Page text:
Calcific Tendinitis of the Patellar Tendon with MRI Correlations
Author(s): Nicholas Newcomb BS, Bhargav Venkatraghavan BS, Paras Sahani BS, Eric Lin BA, Heather Yerdon BS, Piers Barry MD
Background: Calcific tendinitis is a predominantly cell mediated disease that has been well documented in multiple areas of the body, but very rarely in the patellar tendon. This study presents an unusual case of severe patellar calcific tendinitis initially diagnosed as mucoid degeneration and partial patellar tendon tear after a sports injury. Three modalities of diagnostic imaging were unable to identify calcific deposition which was only discoverable intra-operatively. We describe this unusual presentation and optimal imaging sequences for diagnosis.
Case Report: A 51-year-old male presented three weeks after injuring his left knee playing tennis. The patient lunged forward with his left foot to hit a ball when he felt a sudden sharp pulling sensation at his anterior knee over the patellar tendon. This pain was most pronounced with weight-bearing activities and did not improve over the next month. Left knee radiographs were unremarkable; MRI and ultrasound images demonstrated diffuse patellar tendon partial thickness interstitial tearing and what appeared to be mucoid degeneration. None of the standard imaging modalities identified calcification. Surgical exploration of the patellar tendon revealed a large pocket of classic calcific deposition under pressure which was evacuated prior to tendon repair. The patient had rapid resolution of his pain and was full weight bearing at two weeks post-operation.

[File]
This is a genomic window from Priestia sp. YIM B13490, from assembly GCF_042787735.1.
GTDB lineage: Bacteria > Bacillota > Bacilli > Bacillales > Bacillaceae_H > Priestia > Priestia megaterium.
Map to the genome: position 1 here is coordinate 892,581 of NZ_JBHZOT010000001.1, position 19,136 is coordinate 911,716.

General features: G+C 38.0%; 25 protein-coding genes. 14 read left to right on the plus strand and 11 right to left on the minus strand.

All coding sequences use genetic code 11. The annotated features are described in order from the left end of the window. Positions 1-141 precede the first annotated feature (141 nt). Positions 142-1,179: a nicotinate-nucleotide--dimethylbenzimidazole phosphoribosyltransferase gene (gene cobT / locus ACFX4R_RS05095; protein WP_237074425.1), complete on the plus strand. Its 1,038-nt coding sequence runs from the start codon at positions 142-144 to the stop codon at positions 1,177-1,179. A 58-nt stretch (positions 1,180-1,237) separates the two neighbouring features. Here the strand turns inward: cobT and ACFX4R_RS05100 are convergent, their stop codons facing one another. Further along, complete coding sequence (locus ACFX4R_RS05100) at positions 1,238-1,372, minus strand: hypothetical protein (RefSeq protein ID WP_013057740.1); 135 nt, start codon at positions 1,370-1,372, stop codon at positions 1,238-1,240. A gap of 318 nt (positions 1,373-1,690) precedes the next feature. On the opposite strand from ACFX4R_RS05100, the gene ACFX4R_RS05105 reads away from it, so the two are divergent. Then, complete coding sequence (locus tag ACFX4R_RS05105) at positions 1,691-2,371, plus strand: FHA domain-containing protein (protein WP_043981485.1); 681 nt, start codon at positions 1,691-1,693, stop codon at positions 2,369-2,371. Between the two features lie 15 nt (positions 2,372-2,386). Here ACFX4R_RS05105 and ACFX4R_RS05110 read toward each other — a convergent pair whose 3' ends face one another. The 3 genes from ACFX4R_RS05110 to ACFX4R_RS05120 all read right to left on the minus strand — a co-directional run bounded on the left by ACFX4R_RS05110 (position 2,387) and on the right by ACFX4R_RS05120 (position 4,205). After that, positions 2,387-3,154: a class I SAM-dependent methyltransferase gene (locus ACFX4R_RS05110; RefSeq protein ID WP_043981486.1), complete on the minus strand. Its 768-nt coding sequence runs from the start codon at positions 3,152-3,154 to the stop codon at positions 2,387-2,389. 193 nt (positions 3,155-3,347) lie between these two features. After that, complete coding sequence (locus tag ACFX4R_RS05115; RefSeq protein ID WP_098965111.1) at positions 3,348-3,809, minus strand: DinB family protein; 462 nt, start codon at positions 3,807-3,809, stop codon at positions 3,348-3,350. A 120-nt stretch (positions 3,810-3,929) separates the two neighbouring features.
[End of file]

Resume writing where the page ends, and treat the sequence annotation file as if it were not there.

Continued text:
Conclusion: Calcific tendinitis of the patellar tendon is an unusual condition that can present diagnostic difficulty. Commonly used imaging modalities and protocols may be insufficient in diagnosing calcification. If tendon calcification is suspected, consideration may be given to the use of gradient-echo sequences as a part of MRI imaging for definitive diagnosis and treatment optimization.